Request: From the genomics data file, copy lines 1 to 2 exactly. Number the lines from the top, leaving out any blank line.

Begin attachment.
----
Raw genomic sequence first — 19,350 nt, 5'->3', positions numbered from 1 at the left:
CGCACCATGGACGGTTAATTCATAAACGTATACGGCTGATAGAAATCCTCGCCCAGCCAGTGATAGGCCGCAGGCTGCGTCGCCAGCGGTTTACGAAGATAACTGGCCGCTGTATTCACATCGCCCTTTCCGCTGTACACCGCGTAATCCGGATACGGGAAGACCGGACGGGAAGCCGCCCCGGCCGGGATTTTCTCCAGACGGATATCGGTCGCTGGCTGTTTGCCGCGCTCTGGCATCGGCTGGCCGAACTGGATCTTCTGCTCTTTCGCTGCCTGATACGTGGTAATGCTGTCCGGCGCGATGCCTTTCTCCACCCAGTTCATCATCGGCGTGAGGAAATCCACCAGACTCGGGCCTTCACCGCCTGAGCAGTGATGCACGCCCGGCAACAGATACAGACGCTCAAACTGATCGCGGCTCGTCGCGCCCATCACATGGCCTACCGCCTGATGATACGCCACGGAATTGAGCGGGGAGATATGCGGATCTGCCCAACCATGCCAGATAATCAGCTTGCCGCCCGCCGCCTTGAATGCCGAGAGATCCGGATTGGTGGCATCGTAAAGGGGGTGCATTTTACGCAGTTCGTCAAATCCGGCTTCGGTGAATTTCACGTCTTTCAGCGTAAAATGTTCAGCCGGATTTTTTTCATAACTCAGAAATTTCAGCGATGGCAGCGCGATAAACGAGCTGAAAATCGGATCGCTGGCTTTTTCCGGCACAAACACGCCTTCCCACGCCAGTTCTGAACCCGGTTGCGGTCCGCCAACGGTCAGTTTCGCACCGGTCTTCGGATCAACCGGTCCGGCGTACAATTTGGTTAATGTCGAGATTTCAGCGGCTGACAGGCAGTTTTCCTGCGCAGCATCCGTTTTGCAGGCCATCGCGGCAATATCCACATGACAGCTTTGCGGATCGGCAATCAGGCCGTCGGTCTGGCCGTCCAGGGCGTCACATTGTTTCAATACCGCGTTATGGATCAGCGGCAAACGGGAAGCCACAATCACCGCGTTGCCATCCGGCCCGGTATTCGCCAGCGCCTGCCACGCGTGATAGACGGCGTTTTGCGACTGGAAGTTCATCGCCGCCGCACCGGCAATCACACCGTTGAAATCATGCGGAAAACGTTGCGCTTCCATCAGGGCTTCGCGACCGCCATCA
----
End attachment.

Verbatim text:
Raw genomic sequence first — 19,350 nt, 5'->3', positions numbered from 1 at the left:
CGCACCATGGACGGTTAATTCATAAACGTATACGGCTGATAGAAATCCTCGCCCAGCCAGTGATAGGCCGCAGGCTGCGTCGCCAGCGGTTTACGAAGATAACTGGCCGCTGTATTCACATCGCCCTTTCCGCTGTACACCGCGTAATCCGGATACGGGAAGACCGGACGGGAAGCCGCCCCGGCCGGGATTTTCTCCAGACGGATATCGGTCGCTGGCTGTTTGCCGCGCTCTGGCATCGGCTGGCCGAACTGGATCTTCTGCTCTTTCGCTGCCTGATACGTGGTAATGCTGTCCGGCGCGATGCCTTTCTCCACCCAGTTCATCATCGGCGTGAGGAAATCCACCAGACTCGGGCCTTCACCGCCTGAGCAGTGATGCACGCCCGGCAACAGATACAGACGCTCAAACTGATCGCGGCTCGTCGCGCCCATCACATGGCCTACCGCCTGATGATACGCCACGGAATTGAGCGGGGAGATATGCGGATCTGCCCAACCATGCCAGATAATCAGCTTGCCGCCCGCCGCCTTGAATGCCGAGAGATCCGGATTGGTGGCATCGTAAAGGGGGTGCATTTTACGCAGTTCGTCAAATCCGGCTTCGGTGAATTTCACGTCTTTCAGCGTAAAATGTTCAGCCGGATTTTTTTCATAACTCAGAAATTTCAGCGATGGCAGCGCGATAAACGAGCTGAAAATCGGATCGCTGGCTTTTTCCGGCACAAACACGCCTTCCCACGCCAGTTCTGAACCCGGTTGCGGTCCGCCAACGGTCAGTTTCGCACCGGTCTTCGGATCAACCGGTCCGGCGTACAATTTGGTTAATGTCGAGATTTCAGCGGCTGACAGGCAGTTTTCCTGCGCAGCATCCGTTTTGCAGGCCATCGCGGCAATATCCACATGACAGCTTTGCGGATCGGCAATCAGGCCGTCGGTCTGGCCGTCCAGGGCGTCACATTGTTTCAATACCGCGTTATGGATCAGCGGCAAACGGGAAGCCACAATCACCGCGTTGCCATCCGGCCCGGTATTCGCCAGCGCCTGCCACGCGTGATAGACGGCGTTTTGCGACTGGAAGTTCATCGCCGCCGCACCGGCAATCACACCGTTGAAATCATGCGGAAAACGTTGCGCTTCCATCAGGGCTTCGCGACCGCCATCA